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What Does a Medical Review Nurse Do?

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  • Written By: Mary McMahon
  • Edited By: Shereen Skola
  • Last Modified Date: 21 November 2016
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A medical review nurse evaluates patient records to determine the medical necessity of treatment. This is often used as a basis to approve and deny insurance claims. Such nurses can also work for a hospital or similar facility to help administrators make decisions about the kinds of treatment to provide and the most appropriate circumstances for potentially experimental procedures. Medical review nurses usually need to have an active nursing license and several years of experience in case management and direct patient care.

Insurance companies may have blanket policies in place to approve basic treatment without review, and send other issues to a medical review nurse. If a treatment could be questionable or a less costly alternative is available, this may trigger a review. Likewise if insurance protocols were not followed or there are concerns about the validity of a diagnosis. The medical review nurse looks at the patient record and may also meet with patients and care providers to discuss the situation. This provides an opportunity to learn about extenuating circumstances that might affect the decision.

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As part of their work, medical review nurses may conduct research to learn more about unusual conditions and treatments. They typically keep up with the latest in standard protocols to understand the decisions made by care providers and may follow research in a particular area to be prepared for medical reviews. After a careful consideration of the case, the medical review nurse can issue a recommendation on how to proceed. This is accompanied with a detailed document covering the situation, actions taken, and the outcome of any research conducted to explain why the nurse approved or denied the claim.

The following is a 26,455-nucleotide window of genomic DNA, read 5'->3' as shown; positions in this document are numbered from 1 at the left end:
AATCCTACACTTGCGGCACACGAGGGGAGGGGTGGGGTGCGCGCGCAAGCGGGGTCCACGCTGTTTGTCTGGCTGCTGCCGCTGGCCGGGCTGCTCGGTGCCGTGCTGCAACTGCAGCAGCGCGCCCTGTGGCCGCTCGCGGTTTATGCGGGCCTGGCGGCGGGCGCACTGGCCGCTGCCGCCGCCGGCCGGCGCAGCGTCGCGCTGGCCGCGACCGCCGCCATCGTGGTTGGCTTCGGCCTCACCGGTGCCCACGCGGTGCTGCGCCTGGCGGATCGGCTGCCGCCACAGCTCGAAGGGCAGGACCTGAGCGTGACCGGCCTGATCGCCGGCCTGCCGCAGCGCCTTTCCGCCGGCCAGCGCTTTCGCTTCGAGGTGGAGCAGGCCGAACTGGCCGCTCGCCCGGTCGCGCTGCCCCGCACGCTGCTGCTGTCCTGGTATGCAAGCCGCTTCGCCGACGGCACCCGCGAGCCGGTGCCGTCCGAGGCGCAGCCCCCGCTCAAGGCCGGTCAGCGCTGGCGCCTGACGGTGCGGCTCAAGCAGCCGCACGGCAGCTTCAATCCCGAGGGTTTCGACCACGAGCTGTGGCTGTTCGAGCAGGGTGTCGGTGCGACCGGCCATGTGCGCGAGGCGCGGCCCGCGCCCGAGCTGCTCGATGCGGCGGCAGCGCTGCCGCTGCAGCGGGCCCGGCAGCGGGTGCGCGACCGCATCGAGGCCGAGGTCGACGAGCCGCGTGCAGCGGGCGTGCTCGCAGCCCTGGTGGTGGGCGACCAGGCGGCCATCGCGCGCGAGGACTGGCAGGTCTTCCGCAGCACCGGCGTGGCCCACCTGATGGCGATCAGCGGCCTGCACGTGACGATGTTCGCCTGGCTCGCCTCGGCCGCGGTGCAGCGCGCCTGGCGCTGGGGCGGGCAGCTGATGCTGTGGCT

In addition to looking at individual cases, medical review nurses can work with insurance companies on setting standards and protocols. They may argue that some diagnoses and treatments are basic and should be approved, and can provide guidelines on flagging suspect situations. This can streamline operations at the firm by allowing review personnel to focus on the cases that really need this secondary evaluation. It may also be necessary for a medical review nurse to work with insurance representatives when patients appeal denials, to go into more detail about the case and help the representative determine whether to reverse the denial of coverage.

Reviewers think about patient needs, treatment options and alternatives, and overall costs. While they are tasked with saving money for the insurance company, they are also responsible for ensuring that patients receive appropriate coverage for their treatment. If something appears to be medically indicated, even if it is expense, the medical review nurse will typically approve it.

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